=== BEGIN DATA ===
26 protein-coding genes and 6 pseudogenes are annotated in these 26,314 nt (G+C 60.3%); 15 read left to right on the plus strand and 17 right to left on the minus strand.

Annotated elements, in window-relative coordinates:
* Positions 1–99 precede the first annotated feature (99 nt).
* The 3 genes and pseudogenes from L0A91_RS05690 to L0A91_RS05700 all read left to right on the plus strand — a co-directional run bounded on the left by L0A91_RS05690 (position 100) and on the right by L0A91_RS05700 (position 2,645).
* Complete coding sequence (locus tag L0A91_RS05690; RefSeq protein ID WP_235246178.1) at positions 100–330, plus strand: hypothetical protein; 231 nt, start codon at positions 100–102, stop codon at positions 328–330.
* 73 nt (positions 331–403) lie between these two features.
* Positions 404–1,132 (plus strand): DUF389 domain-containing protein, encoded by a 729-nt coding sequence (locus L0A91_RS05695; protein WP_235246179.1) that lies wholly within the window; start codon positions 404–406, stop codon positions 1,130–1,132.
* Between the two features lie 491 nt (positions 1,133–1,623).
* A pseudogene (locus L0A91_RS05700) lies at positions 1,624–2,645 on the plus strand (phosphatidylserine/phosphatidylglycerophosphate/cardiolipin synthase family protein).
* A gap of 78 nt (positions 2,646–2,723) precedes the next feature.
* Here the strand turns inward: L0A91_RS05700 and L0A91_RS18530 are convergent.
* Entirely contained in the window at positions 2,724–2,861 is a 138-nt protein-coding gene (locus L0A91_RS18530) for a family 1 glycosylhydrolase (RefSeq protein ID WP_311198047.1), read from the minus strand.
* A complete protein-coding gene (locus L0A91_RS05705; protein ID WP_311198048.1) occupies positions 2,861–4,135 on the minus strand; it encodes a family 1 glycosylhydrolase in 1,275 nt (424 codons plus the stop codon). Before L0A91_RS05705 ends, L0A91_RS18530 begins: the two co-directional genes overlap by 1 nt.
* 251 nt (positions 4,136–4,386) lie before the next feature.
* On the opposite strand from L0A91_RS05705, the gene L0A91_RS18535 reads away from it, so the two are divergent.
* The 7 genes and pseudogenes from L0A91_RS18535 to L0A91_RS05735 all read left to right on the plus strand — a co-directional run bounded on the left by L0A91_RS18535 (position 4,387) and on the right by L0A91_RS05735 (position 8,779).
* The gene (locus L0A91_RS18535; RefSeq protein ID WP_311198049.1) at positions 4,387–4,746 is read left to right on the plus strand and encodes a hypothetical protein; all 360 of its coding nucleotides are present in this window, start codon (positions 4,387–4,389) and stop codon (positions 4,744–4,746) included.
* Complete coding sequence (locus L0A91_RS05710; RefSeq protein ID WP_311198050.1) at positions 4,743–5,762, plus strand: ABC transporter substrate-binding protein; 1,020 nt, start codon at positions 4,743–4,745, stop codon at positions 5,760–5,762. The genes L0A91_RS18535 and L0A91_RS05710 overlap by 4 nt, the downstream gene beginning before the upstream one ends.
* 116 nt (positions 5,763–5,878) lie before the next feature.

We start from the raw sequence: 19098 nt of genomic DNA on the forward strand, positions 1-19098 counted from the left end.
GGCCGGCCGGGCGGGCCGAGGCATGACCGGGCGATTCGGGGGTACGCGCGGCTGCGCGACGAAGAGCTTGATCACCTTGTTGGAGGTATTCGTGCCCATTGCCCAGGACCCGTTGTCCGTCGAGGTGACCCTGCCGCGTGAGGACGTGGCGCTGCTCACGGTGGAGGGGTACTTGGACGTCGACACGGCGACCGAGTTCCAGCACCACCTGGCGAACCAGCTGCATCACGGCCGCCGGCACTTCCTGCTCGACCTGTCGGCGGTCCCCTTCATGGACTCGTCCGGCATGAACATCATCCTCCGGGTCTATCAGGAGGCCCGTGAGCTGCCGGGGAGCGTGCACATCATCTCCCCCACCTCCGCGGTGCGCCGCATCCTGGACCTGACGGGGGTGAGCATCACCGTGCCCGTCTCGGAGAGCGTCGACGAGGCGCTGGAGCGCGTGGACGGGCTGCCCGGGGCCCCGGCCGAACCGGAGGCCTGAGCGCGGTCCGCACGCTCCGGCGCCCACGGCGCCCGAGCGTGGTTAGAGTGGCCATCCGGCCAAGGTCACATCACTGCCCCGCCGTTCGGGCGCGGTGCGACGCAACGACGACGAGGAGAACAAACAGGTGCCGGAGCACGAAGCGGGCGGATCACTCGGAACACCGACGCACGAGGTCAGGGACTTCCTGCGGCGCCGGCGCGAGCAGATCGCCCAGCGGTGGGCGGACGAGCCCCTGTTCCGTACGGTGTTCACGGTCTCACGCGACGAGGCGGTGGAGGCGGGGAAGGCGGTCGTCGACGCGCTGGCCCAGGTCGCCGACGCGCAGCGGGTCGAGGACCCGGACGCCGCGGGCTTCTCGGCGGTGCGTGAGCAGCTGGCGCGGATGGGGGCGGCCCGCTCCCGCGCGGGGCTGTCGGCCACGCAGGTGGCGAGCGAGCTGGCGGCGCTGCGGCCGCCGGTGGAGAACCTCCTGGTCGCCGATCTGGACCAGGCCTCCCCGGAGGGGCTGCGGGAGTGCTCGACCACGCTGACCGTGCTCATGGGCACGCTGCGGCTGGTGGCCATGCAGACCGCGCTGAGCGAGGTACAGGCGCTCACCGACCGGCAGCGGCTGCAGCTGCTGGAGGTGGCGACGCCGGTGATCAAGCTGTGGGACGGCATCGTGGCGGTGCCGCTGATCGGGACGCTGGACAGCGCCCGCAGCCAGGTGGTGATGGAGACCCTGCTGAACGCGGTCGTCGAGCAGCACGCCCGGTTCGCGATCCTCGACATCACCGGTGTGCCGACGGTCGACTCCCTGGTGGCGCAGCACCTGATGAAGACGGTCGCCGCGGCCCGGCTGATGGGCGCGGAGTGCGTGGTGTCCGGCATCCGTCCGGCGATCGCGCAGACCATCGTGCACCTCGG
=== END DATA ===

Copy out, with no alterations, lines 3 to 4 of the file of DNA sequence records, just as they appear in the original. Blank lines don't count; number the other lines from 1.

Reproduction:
* Positions 1–99 precede the first annotated feature (99 nt).
* The 3 genes and pseudogenes from L0A91_RS05690 to L0A91_RS05700 all read left to right on the plus strand — a co-directional run bounded on the left by L0A91_RS05690 (position 100) and on the right by L0A91_RS05700 (position 2,645).